Dr. Rebecca Hall in conversation with Courtney Maum
Beyond the Writing of Fiction Series
February 24, 2022
4:00 PM - 5:00 PM
Join us in February to celebrate Black History Month and the story of Wake with Dr. Rebecca Hall, a historian, granddaughter of slaves, and a woman haunted by the legacy of slavery. The accepted history of slave revolts tells her that enslaved women took a back seat. But she feels the need to look deeper. Her journey takes her through old court records, slave ship captain’s logs, crumbling correspondence, and even the forensic evidence from the bones of enslaved women from the “negro burying ground” uncovered in Manhattan.
She finds women warriors everywhere.
Using in-depth archival research and the measured use of historical imagination, Dr. Hall brings to life the women who fought for freedom during the Middle Passage and the women who led slave revolts in Colonial New York.
As an author of multiple books in different genres, the writer and book coach Courtney Maum is thrilled to host guests from across the literary stratosphere on The Mount's new monthly "Beyond the Writing of Fiction" craft series. From self-published authors to screenwriters, mystery writers and memoir writers and many other kinds, the breadth and diversity of the interviewees will celebrate Edith Wharton's own affection for various forms of writing while focusing on the elusive but essential tool of craft.
The Mount is a Massachusetts Cultural Council UP designated organization welcoming participants of all disabilities. Please contact The Mount at 413-551-5100 or by email, firstname.lastname@example.org, to discuss accommodations needed to participate fully in this event.
Beyond the Writing of Fiction has been made possible in part by a major grant from the National Endowment for the Humanities: Democracy demands wisdom.
- Free online program.
- Monthly discussion--October 2021 through June 2022.
- In March, Annabel Abbs discusses her book Windswept and walking the paths of trailblazing women.
- April is poetry month; Arda Collins, a winner of the Yale Series of Younger Poets Competition, joins us!
Dr. Rebecca Hall is a scholar, activist and educator, who writes and speaks on the history of race, gender, law and resistance, as well as on climate justice and intersectional feminist theory. Her recent highly-acclaimed graphic novel, Wake: The Hidden History of Women-Led Slave Revolts, weaves history and memoir that focuses on slave revolts in the Middle Passage and in New York City and her own quest to uncover this unwritten history. Wake went viral when it started as a Kickstarter campaign, earning coverage in Hyperallergic and Bustle. Dr. Hall has spoken about her work and Wake to eager audiences at the National Antiracism Teach In, the Schomburg Center’s Black Comic Book Festival and at Black Gotham’s “Nerdy Thursdays” at the New York Historical Society. Wake was selected as Steph Curry’s June Literati Book Club Pick. An Indie Bestseller, Wake has also received glowing reviews from The New York Times, NPR, and The Guardian, calling the graphic novel “stunning,” “powerful,” and “a must-read.”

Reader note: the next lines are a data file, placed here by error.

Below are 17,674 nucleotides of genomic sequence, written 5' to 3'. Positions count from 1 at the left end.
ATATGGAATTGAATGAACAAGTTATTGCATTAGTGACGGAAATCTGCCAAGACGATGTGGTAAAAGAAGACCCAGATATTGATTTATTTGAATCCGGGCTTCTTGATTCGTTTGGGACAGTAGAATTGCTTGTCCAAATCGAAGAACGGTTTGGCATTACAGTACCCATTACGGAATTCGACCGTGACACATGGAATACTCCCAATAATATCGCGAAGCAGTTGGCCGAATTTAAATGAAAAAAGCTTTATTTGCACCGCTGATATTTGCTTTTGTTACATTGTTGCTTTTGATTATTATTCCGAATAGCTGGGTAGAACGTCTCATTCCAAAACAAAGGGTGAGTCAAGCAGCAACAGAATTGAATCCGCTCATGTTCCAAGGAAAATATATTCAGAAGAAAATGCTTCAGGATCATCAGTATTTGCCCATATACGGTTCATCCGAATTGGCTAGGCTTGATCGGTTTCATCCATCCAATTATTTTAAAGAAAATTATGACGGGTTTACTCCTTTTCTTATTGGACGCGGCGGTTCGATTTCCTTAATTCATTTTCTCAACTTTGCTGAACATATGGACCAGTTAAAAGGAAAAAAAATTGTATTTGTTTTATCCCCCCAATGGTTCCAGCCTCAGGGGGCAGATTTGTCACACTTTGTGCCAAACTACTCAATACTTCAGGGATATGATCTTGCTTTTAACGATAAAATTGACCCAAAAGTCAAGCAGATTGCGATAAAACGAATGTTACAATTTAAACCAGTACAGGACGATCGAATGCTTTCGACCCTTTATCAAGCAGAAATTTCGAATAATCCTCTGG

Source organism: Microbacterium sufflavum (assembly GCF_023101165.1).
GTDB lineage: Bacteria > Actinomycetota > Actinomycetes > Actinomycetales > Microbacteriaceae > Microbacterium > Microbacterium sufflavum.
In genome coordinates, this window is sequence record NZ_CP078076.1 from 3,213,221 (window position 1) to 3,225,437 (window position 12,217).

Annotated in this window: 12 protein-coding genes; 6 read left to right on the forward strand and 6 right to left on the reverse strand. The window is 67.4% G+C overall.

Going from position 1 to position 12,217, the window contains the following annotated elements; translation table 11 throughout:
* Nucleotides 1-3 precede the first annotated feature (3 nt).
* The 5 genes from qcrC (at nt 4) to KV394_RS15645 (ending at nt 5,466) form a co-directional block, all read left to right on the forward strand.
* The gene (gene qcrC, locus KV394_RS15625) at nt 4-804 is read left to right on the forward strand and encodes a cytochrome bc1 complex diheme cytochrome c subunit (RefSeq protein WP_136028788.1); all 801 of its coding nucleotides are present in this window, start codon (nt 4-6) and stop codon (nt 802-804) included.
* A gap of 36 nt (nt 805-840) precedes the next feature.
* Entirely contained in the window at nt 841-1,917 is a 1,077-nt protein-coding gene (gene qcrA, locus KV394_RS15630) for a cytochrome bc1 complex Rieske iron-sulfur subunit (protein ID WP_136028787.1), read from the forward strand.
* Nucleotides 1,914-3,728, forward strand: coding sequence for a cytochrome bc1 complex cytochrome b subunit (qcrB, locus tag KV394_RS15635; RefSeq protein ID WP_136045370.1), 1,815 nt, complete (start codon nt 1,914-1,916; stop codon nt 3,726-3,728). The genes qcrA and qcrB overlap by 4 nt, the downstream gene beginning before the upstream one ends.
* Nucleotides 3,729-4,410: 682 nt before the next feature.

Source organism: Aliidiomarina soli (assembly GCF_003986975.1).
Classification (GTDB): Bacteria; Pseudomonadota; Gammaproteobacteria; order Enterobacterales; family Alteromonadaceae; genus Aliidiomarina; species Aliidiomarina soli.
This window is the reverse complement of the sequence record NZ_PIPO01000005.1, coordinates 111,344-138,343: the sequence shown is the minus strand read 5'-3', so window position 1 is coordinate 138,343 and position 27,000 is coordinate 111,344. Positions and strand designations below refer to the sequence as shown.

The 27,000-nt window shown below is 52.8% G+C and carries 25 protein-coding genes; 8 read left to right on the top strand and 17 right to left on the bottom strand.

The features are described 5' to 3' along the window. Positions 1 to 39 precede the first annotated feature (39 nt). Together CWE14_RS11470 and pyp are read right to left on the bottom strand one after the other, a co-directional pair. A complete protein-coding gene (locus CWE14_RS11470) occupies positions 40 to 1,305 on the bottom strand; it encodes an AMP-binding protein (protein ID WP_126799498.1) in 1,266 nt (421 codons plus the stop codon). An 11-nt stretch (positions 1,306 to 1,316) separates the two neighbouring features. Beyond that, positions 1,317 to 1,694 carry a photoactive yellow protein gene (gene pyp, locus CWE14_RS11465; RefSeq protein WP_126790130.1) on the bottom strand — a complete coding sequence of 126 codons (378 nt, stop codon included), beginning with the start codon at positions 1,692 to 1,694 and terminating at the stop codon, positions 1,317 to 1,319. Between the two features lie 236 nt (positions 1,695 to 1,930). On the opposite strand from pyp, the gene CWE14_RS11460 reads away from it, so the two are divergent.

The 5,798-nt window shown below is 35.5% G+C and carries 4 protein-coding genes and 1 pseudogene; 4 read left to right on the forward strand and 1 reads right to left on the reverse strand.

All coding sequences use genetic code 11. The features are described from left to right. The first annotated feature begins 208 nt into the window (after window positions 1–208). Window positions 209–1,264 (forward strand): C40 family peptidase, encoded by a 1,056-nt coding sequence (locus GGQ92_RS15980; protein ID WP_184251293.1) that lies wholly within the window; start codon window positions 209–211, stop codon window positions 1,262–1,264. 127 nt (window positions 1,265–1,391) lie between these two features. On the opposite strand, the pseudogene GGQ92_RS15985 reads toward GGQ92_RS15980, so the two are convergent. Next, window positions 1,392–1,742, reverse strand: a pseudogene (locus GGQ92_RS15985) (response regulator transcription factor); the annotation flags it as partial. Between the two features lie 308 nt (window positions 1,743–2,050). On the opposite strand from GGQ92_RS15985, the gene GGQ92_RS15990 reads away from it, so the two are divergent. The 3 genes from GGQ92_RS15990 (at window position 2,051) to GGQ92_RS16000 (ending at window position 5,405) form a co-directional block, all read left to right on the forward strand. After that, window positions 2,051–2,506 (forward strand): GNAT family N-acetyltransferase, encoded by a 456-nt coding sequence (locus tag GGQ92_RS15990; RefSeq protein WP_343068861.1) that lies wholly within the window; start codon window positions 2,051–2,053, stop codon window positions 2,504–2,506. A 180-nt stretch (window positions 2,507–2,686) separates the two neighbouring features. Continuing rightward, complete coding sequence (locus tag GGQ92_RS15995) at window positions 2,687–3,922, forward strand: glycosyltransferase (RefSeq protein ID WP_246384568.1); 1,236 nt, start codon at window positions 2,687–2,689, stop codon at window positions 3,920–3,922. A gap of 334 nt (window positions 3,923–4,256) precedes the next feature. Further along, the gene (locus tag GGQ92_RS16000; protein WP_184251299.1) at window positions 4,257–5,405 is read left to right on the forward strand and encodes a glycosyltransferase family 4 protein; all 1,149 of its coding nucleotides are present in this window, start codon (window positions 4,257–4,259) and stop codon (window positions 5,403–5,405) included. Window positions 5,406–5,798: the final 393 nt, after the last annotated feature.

As a lawyer representing low-income tenants and homeless families for eight years, Rebecca bore witness to how her clients’ race, class and gender deformed the possibilities of their receiving justice through the legal system. On a quest for a deeper understanding of these structures, she pursued a PhD in history at UC Santa Cruz. Her areas of research include the legal history of slavery and the slave trade, African American women’s history, and current legacies of slavery. Rebecca has taught at U.C. Santa Cruz, Berkeley Law, UC Berkeley’s history department and at the University of Utah.
Courtney Maum is the author of the novels Costalegre (a GOOP book club pick and one of Glamour Magazine’s top books of the decade), I Am Having So Much Fun Here Without You and Touch (a New York Times Editor’s Choice and NPR Best Book of the Year selection), the popular guidebook Before and After the Book Deal: A writer’s guide to finishing, publishing, promoting, and surviving your first book, and the forthcoming memoir, The Year of the Horses. A nominee for the Joyce Carol Oates Prize, Courtney’s writing has been widely published in such outlets as the New York Times, and O, the Oprah Magazine, and her short story This is Not Your Fault was turned into an Audible Original at Amazon. Courtney is the founder of the artist residency, The Cabins and she privately coaches writers on how to preserve the mystery and joy of the creative process in a culture that wants artists to become brands. You can sign up for her newsletter at CourtneyMaum.com